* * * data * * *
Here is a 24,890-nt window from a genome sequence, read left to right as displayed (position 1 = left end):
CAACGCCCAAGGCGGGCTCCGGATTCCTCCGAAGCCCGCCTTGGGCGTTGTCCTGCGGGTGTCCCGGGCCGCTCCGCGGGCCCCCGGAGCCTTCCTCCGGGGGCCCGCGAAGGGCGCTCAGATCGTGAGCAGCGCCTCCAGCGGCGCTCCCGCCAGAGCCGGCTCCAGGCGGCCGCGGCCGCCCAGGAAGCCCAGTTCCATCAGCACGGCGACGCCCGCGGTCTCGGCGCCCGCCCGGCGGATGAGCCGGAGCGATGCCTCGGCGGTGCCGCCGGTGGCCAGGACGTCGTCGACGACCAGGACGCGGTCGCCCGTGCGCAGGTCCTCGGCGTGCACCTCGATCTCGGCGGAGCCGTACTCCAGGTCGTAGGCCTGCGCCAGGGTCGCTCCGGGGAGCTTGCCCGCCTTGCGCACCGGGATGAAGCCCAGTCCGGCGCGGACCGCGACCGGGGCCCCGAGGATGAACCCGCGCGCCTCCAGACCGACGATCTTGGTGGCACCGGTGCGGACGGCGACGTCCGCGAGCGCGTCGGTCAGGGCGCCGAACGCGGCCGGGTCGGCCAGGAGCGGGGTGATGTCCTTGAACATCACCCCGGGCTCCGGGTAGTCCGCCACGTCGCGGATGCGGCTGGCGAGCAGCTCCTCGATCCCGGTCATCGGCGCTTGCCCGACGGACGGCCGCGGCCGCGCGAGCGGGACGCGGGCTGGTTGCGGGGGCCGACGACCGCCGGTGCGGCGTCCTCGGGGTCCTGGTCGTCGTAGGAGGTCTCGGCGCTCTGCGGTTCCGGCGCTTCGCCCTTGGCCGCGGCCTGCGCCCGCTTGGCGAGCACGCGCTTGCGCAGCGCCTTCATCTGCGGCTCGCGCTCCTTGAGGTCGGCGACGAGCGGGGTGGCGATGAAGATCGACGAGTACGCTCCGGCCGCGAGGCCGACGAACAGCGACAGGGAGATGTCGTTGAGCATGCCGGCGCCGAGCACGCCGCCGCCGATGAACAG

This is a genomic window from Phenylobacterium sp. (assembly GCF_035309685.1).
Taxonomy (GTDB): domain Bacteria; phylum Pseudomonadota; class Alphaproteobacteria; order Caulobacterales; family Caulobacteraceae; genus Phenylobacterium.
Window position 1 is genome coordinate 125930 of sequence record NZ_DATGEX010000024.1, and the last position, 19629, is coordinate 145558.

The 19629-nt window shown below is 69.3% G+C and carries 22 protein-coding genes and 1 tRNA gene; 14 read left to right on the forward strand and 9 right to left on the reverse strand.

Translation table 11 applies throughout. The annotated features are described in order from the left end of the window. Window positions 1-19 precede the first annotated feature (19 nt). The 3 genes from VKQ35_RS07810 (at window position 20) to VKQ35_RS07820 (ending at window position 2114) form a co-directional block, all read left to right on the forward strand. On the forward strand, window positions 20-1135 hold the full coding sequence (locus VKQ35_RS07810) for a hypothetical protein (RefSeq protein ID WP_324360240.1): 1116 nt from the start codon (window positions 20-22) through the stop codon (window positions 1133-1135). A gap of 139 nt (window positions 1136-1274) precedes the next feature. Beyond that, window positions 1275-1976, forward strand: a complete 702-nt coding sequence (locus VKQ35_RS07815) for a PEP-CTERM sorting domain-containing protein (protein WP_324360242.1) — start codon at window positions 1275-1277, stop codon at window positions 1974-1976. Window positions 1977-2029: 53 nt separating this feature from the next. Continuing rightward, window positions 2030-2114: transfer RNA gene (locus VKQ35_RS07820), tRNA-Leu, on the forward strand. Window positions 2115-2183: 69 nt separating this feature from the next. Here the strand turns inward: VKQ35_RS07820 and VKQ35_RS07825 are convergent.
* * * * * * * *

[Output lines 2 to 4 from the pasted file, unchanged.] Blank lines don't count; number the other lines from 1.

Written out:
CAACGCCCAAGGCGGGCTCCGGATTCCTCCGAAGCCCGCCTTGGGCGTTGTCCTGCGGGTGTCCCGGGCCGCTCCGCGGGCCCCCGGAGCCTTCCTCCGGGGGCCCGCGAAGGGCGCTCAGATCGTGAGCAGCGCCTCCAGCGGCGCTCCCGCCAGAGCCGGCTCCAGGCGGCCGCGGCCGCCCAGGAAGCCCAGTTCCATCAGCACGGCGACGCCCGCGGTCTCGGCGCCCGCCCGGCGGATGAGCCGGAGCGATGCCTCGGCGGTGCCGCCGGTGGCCAGGACGTCGTCGACGACCAGGACGCGGTCGCCCGTGCGCAGGTCCTCGGCGTGCACCTCGATCTCGGCGGAGCCGTACTCCAGGTCGTAGGCCTGCGCCAGGGTCGCTCCGGGGAGCTTGCCCGCCTTGCGCACCGGGATGAAGCCCAGTCCGGCGCGGACCGCGACCGGGGCCCCGAGGATGAACCCGCGCGCCTCCAGACCGACGATCTTGGTGGCACCGGTGCGGACGGCGACGTCCGCGAGCGCGTCGGTCAGGGCGCCGAACGCGGCCGGGTCGGCCAGGAGCGGGGTGATGTCCTTGAACATCACCCCGGGCTCCGGGTAGTCCGCCACGTCGCGGATGCGGCTGGCGAGCAGCTCCTCGATCCCGGTCATCGGCGCTTGCCCGACGGACGGCCGCGGCCGCGCGAGCGGGACGCGGGCTGGTTGCGGGGGCCGACGACCGCCGGTGCGGCGTCCTCGGGGTCCTGGTCGTCGTAGGAGGTCTCGGCGCTCTGCGGTTCCGGCGCTTCGCCCTTGGCCGCGGCCTGCGCCCGCTTGGCGAGCACGCGCTTGCGCAGCGCCTTCATCTGCGGCTCGCGCTCCTTGAGGTCGGCGACGAGCGGGGTGGCGATGAAGATCGACGAGTACGCTCCGGCCGCGAGGCCGACGAACAGCGACAGGGAGATGTCGTTGAGCATGCCGGCGCCGAGCACGCCGCCGCCGATGAACAG

This is a genomic window from Phenylobacterium sp. (assembly GCF_035309685.1).
Taxonomy (GTDB): domain Bacteria; phylum Pseudomonadota; class Alphaproteobacteria; order Caulobacterales; family Caulobacteraceae; genus Phenylobacterium.